VPNs will not make you anonymous on the internet. VPNs are far from a bulletproof solution but are recommended as a basic line of defense in this Easy category. In later categories where we can’t afford to trust their “no logs” policies, VPNs are not recommended. Below are some pros and cons readers should consider.
- Enhance security on local networks by preventing man-in-the-middle attacks.
- Access websites without revealing true IP addresses to websites administrators.
- Hide website activity from ISPs (e.g., torrent downloads).
- Bypassing ISP blocks, filters, and caps (in some cases).
- Provider knows who and where you are.
- Provider can log web traffic without your knowledge or consent.
- Does not make you untraceable or totally anonymous on the internet.
- Slower speeds (usually).
- Can be difficult to install and setup.
- Forced to place blind trust in the VPN provider.
VPNs can be beneficial in some cases. Most notably, they prevent ISPs and attackers on your network from manipulating and collecting your web traffic. The unfortunate side effect of VPNs is we’re forced to trust third parties (the VPN providers) over popular ISPs like Verizon. The upside to this is: we know for a fact corporations like Verizon don’t have the best intentions with customer data. With VPN providers, there’s a chance the provider we choose won’t share Verizon’s practices.
Free VPN solutions should be avoided as they may inject ads and crypto miners into customer web traffic. Gadget Hacks recommends Windscribe for iOS and Opera for Android.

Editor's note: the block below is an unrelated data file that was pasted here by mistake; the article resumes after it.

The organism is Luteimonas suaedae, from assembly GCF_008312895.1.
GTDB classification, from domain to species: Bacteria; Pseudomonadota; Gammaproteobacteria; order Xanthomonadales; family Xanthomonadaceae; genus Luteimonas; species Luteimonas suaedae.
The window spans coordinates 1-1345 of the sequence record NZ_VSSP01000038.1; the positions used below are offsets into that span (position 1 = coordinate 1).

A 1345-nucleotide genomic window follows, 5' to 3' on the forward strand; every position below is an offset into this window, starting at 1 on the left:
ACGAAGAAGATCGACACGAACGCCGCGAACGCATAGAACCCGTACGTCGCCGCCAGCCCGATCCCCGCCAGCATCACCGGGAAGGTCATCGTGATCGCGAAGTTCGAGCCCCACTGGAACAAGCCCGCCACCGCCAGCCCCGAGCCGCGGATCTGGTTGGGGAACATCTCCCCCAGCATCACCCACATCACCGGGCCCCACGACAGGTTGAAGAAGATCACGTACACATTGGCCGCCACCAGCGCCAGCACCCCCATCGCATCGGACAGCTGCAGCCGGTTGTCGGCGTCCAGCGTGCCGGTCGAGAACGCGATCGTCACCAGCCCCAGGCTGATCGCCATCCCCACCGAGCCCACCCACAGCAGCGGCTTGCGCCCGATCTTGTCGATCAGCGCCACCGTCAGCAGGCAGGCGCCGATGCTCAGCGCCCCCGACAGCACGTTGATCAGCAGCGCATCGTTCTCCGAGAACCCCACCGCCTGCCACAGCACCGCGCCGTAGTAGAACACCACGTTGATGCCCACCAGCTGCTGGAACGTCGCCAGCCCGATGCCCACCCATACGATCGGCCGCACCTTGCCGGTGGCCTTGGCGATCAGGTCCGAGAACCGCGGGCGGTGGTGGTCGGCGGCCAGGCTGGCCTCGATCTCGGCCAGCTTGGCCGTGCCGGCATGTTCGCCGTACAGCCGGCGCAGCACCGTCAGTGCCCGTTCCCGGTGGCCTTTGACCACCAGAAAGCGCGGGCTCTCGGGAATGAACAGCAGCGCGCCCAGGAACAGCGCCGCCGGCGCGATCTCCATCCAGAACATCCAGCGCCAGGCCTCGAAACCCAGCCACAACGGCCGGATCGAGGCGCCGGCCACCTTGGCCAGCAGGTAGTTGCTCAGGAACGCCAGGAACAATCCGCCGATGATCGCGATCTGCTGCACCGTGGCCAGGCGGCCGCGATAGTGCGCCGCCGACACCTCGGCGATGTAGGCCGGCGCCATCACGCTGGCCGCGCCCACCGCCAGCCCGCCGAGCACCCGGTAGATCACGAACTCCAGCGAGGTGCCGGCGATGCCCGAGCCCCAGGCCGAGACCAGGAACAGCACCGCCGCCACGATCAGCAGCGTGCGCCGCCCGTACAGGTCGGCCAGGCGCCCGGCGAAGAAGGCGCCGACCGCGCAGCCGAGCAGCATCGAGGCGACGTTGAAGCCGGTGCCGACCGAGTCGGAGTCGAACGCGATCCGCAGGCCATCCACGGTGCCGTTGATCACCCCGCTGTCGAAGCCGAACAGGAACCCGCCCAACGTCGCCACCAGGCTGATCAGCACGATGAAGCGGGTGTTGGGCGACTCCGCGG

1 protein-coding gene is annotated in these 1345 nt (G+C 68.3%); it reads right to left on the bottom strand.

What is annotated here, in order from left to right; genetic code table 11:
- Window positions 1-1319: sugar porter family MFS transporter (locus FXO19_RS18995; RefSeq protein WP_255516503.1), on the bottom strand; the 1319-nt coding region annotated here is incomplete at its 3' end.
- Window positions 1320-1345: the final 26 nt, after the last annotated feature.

7. Use These Router Security Best Practices
This the last step for improving your online identity security. Securing Wi-Fi routers can be difficult as they’re all designed with varying features and unique graphical interfaces. Instead of showing how to secure a single type of router, we’ll outline a non-exhaustive number of security recommendations everyone should adhere to.
- Update the firmware. Router companies often issue bug and exploit patches. It’s important to keep the router firmware up to date and have it check for updates automatically if possible.
- Disable remote administration. Some routers allow for remote access by default. Without knowing it, hackers may find your router on the internet and seize control of it.
- Change default passwords. Never use the default passwords. This goes for the Wi-Fi password other devices use to connect to the router, but also the admin portal which allows you to change sensitive router settings. There are many websites dedicated to sharing default admin passwords.
- WPA2 encryption. Only use WPA2 encryption. Weaker encryption options like WEP will leave your router extremely vulnerable to attackers.
- Disable WPS. WPS is a feature designed into most routers that are supposed to make secure access to your router without a password more convenient. Unfortunately, this feature is usually enabled by default and can be easily exploited by hackers.
- Be persistent. Change your Wi-Fi password every few months. It’s a pain to reset the Wi-Fi password on all your devices, but this tactic will keep hackers guessing … literally. If a hacker has captured a WPA2 handshake and spends several weeks trying to crack it, changing your password will render the captured handshake useless.